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Does USA 2009 = Argentina 2001? Part I: Falling economy reaches terminal velocity - Eric Janszen

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  • bart
    replied
    Re: Does USA 2009 = Argentina 2001? Part I: Falling economy reaches terminal velocity - Eric Janszen

    Originally posted by FRED View Post
    Our issue with now versus then is that in those days capital flows were not terribly relevant to inflation but today they are all that matter.
    Mostly true, although the trade balance and gov't debt and USDX are three of the stats and do tell part a significant part of the story.

    Those charts are also US only so inevitably only tell part of the full story, albeit enough to show that now is very far from a repeat of then - which is and was my primary point, as noted in the title of that thread.




    Originally posted by linnj View Post
    Bart:

    Your mention of the "basics" led me to think of this analogy: automobiles have had many changes since 1929 to now, but their speeds are still pretty much the same. The "basic" limit on automobiles is not their inherent speed but the quality of the road system.

    Information storage, transmission, and retrieval have had tremendous increases in speed, but the transport of goods (and energy) are constrained by their infrastructures*. So if we were to make comparision of market changes then and now, we would have the least mismatch if we were to focus on transportation and energy issues.

    *Another "basic" constraint faced by transportation may be its degree of regulation.
    Yep, we're basically tracking.

    Leave a comment:


  • linnj
    replied
    Re: Does USA 2009 = Argentina 2001? Part I: Falling economy reaches terminal velocity - Eric Janszen

    Bart:

    Your mention of the "basics" led me to think of this analogy: automobiles have had many changes since 1929 to now, but their speeds are still pretty much the same. The "basic" limit on automobiles is not their inherent speed but the quality of the road system.

    Information storage, transmission, and retrieval have had tremendous increases in speed, but the transport of goods (and energy) are constrained by their infrastructures*. So if we were to make comparision of market changes then and now, we would have the least mismatch if we were to focus on transportation and energy issues.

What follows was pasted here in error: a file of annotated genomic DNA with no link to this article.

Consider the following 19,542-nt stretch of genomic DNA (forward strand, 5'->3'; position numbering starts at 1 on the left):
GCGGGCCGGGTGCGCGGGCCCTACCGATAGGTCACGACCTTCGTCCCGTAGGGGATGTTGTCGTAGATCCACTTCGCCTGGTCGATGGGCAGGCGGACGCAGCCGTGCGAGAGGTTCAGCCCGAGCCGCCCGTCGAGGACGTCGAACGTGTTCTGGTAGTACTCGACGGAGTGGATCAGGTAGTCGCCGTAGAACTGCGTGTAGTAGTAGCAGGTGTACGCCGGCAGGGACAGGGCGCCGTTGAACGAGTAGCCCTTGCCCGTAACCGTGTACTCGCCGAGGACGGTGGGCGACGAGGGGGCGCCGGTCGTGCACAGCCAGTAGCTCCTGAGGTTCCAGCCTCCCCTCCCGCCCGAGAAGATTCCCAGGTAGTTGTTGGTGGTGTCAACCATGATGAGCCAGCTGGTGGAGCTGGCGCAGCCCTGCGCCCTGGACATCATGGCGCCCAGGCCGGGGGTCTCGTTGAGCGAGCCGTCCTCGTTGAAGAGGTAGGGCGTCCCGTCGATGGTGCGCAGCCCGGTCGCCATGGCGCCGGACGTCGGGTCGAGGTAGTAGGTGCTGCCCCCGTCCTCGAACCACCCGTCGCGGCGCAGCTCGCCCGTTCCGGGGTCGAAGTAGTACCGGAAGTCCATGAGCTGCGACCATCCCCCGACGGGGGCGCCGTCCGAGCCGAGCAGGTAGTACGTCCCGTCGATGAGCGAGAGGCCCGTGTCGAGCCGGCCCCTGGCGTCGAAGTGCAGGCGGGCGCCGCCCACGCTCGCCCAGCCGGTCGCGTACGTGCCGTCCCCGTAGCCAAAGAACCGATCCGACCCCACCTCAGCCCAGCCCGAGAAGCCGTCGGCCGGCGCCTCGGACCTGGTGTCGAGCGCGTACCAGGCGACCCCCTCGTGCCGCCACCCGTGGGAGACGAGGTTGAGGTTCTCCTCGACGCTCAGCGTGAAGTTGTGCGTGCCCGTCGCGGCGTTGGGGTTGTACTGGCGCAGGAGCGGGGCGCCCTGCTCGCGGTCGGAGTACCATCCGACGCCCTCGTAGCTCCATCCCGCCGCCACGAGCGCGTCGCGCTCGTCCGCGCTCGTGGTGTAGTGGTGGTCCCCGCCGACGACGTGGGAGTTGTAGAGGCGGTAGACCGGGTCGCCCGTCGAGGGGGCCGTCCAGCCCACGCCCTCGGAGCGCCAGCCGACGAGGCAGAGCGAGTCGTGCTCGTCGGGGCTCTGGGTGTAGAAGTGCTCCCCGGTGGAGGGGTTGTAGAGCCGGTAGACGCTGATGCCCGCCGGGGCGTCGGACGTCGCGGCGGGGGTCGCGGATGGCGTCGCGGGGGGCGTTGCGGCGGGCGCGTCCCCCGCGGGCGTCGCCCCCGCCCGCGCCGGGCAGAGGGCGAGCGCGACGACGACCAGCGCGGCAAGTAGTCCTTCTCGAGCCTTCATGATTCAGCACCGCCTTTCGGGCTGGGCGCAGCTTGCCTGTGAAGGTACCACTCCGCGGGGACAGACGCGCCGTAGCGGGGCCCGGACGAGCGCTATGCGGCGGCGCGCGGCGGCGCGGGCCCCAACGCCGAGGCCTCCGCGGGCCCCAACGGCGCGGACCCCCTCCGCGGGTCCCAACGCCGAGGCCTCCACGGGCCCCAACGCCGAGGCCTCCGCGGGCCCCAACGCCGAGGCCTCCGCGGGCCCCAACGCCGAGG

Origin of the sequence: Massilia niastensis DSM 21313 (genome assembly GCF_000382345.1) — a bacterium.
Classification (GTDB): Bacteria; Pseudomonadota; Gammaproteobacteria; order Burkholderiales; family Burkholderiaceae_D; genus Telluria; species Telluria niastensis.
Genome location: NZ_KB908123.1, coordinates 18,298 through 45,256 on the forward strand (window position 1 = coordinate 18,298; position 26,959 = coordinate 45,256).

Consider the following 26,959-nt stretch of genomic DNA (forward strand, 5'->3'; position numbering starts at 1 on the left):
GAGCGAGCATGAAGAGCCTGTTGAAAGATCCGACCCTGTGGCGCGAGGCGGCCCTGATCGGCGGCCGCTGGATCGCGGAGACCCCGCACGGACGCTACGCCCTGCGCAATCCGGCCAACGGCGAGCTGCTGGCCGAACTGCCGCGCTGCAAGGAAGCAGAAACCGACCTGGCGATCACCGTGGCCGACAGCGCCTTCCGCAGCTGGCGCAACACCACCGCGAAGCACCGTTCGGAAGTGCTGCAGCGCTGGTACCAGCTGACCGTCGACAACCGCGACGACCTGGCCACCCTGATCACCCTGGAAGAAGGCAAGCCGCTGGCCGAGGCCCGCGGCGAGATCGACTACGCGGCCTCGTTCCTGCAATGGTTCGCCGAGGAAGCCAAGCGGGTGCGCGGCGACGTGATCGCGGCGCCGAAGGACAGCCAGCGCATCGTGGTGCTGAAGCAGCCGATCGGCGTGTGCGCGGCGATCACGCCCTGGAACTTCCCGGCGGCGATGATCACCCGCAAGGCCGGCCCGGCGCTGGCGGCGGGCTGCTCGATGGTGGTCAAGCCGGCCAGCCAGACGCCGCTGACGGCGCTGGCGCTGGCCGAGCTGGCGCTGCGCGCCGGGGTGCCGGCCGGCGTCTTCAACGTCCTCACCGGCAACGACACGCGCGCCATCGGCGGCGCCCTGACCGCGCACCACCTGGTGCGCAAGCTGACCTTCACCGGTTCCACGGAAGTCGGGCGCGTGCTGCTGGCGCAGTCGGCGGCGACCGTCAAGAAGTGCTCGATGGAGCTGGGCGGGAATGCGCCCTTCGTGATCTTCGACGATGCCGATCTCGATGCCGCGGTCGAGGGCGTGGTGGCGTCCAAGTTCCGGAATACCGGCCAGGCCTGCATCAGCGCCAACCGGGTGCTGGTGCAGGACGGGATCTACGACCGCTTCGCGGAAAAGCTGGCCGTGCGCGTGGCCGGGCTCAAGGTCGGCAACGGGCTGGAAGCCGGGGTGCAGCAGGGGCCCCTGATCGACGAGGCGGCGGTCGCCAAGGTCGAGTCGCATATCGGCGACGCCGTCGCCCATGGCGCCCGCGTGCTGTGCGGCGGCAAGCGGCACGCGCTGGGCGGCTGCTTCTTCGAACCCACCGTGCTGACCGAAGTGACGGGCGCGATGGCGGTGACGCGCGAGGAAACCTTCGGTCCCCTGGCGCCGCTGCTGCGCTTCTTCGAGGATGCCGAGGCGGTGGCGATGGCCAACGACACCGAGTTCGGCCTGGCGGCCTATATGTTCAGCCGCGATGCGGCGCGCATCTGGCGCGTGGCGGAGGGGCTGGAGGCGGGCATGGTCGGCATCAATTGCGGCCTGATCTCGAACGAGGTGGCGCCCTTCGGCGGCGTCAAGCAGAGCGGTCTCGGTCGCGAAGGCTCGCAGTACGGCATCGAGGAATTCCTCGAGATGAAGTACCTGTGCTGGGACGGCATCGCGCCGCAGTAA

*Another "basic" constraint faced by transportation may be its degree of regulation.
    Last edited by linnj; 08-11-09, 02:10 PM.

    Leave a comment:


  • FRED
    replied
    Re: Does USA 2009 = Argentina 2001? Part I: Falling economy reaches terminal velocity - Eric Janszen

    Originally posted by bart View Post
    Hot damn... interesting question, it even caused a little smoke to come out of my ears as the brain had to be engaged - and on a Monday. ;)

    Overall, I don't have any real problem with someone extending or compressing the stats if they think it would help but for me I don't see much advantage. People are pretty much the same and respond similarly now, and most "basics" are similar (as in fear, greed, other sentiment measures, and "total" money supply) - and in my opinion that's a much bigger factor than inventory adjustment speed or computer aided housing searches.

    There's also much faster & stronger response from the Fed now as compared to then, and monetary lags are quite similar over time too.

    You might get something out of my first attempt ( http://www.nowandfutures.com/great_depression_old.html ) to do comparisons between then & now since many of the charts show the entire period of the '30s - although they're not as clean or easy to understand as my more current work ( The Great Depression tight parallels... busted (v 2.0) - the text is out of date but the charts are as current as possible).

    Lastly, there's always:
    "History doesn't repeat itself, but it does rhyme."
    -- Mark Twain
    Our issue with now versus then is that in those days capital flows were not terribly relevant to inflation but today they are all that matter.

    Leave a comment:


  • bart
    replied
    Re: Does USA 2009 = Argentina 2001? Part I: Falling economy reaches terminal velocity - Eric Janszen

    Originally posted by linnj View Post
    Bart:

    I have a query about month-to-month graphical comparisons of various downturns. Is a "month" today equivalent to a "month" in 1992 or 1980 or 1929? Because of the rise of computers, inventory control takes place at a faster rate now. Also, the housing market can clear faster now because of computer-aided housing searches. So would the graphs of the current downturn have to be stretched to make a better comparison with the older data?
    Hot damn... interesting question, it even caused a little smoke to come out of my ears as the brain had to be engaged - and on a Monday. ;)

    Overall, I don't have any real problem with someone extending or compressing the stats if they think it would help but for me I don't see much advantage. People are pretty much the same and respond similarly now, and most "basics" are similar (as in fear, greed, other sentiment measures, and "total" money supply) - and in my opinion that's a much bigger factor than inventory adjustment speed or computer aided housing searches.

    There's also much faster & stronger response from the Fed now as compared to then, and monetary lags are quite similar over time too.